Using high energy X-ray units or Gamma sources such as Iridium 192, it is possible to carry out detailed inspections of materials to detect metal fatigue or faults in the weld of manufactured components.
Requiring high levels of shielding, these facilities can be rooms or inspection cabinets. The rooms are often large and can accommodate forklift access.
Concrete structures for rooms will be preferred where space permits and will include power operated lead lined doors, with a safety interlocking system. The facility has a separate control room which may require the use of CCTV cameras to monitor procedures.
Cabinets will typically consist of a steel framework clad in lead plywood or interlocking chevron bricks, complete with doors and shielded access points for services.
Additional security arrangements may be required for some radiation sources, e.g. lockable door control panels and additional security locks.
Wardray Premise have provided a complete design, manufacturing and installation service for over 70 years. This has involved all types of shielded enclosures from small inspection boxes and cabinets to free standing rooms complete with totally shielded doors and incorporating cable ducts for all services.
We employ the services of an accredited Radiation Protection Advisor (RPA) who will give advice to ensure that all work meets the current Ionising Radiation Regulations.
Radiation shielding can be accomplished using several types of material. Where space permits, dense concrete structures are cost effective and the incorporation of a maze can reduce the shielding required at an entrance door.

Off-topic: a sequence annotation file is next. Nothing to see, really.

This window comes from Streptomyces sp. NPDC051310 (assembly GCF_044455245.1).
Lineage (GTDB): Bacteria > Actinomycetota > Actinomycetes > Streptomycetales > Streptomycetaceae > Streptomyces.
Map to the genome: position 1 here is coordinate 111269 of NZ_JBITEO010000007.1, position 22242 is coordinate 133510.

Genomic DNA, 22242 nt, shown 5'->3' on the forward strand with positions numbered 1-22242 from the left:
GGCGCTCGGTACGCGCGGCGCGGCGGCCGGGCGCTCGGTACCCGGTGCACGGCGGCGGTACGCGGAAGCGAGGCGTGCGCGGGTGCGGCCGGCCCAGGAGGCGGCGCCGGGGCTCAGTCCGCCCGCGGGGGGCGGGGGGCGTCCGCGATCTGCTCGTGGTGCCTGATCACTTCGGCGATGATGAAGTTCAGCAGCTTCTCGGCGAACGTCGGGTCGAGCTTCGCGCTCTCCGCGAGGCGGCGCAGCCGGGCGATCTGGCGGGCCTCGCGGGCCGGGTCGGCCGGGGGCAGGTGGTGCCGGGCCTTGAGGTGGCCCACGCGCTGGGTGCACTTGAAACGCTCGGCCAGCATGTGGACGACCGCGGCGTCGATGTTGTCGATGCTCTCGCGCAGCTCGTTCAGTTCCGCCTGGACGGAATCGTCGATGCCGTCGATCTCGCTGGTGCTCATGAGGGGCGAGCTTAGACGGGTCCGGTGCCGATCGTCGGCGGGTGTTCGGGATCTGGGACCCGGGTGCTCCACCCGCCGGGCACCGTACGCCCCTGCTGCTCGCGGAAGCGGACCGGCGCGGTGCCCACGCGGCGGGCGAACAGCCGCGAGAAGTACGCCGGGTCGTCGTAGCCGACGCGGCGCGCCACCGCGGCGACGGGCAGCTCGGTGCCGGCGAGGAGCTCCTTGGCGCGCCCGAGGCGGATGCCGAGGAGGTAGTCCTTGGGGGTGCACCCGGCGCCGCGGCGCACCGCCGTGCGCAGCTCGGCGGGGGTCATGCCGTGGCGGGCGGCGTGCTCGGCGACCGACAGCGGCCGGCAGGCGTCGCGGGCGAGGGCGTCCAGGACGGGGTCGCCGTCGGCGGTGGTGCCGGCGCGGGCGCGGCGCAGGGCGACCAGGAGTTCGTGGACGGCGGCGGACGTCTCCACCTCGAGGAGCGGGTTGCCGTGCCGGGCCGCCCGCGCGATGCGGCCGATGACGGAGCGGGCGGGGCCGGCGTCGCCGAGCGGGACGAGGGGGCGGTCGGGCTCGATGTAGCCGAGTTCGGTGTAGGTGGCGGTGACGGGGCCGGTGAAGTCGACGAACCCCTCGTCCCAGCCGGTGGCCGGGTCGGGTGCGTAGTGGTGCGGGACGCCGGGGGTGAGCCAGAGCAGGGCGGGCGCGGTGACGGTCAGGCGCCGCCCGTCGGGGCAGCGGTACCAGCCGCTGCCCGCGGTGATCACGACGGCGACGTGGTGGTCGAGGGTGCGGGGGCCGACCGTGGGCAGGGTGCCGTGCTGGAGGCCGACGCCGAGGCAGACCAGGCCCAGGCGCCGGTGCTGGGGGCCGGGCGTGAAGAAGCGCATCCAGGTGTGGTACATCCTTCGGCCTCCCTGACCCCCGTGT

However, the use of lead for x-ray shielding has the distinct advantage where space is at a premium or doors are required.
Lead plywood or interlocking lead chevron bricks also have the advantage of being re-usable when a facility needs to be upgraded or relocated.
Our service also caters for power operation of exceptionally heavy doors, complete with manual override, battery back-up, proximity and movement sensors, all necessary warning lights, interlocks and safety systems.
Please see our Shielding Materials pages for details of the materials we use for radiation shielding.
X-ray and Gamma Shielded RoomsTop
The image on the right shows a typical example of a steel framed freestanding structure forming a room for a 225kV x-ray facility.
The walls and ceiling were clad in interlocking lead chevron bricks, the sliding door being constructed in a similar manner.
The door was power operated with all necessary interlocks and safety systems.
NDT Inspection CabinetsTop
NDT Inspection cabinets provide economical test facilities for small objects. Internal dimensions are governed by the size of the x-ray tube, focal distance required and size of the test object. Access doors, cable ducts and removable service panels can be included without affecting the shielding properties.
This cabinet is a typical example of a unit designed to suit a customer's specific requirements. Manufactured as a steel clad lead lined cabinet for a 150kV x-ray unit, it stands on a 4 tonne scissor lift for accurate height adjustment and has a 500kg motorised drawer allowing easy introduction of items to be x-rayed with a large single door giving access from the side
Power Operated Lead Lined DoorsTop
Included below are some examples of recent contracts for power operated lead lined doors for NDT facilities.
RAS Laffan, QatarTop
A recent contract for The Nakilat Ship Repair Yard, RAS Laffan in Qatar is another illustration of our ability to design, manufacture and commission highly specialised installations, meeting the very specific requirements of our individual clients.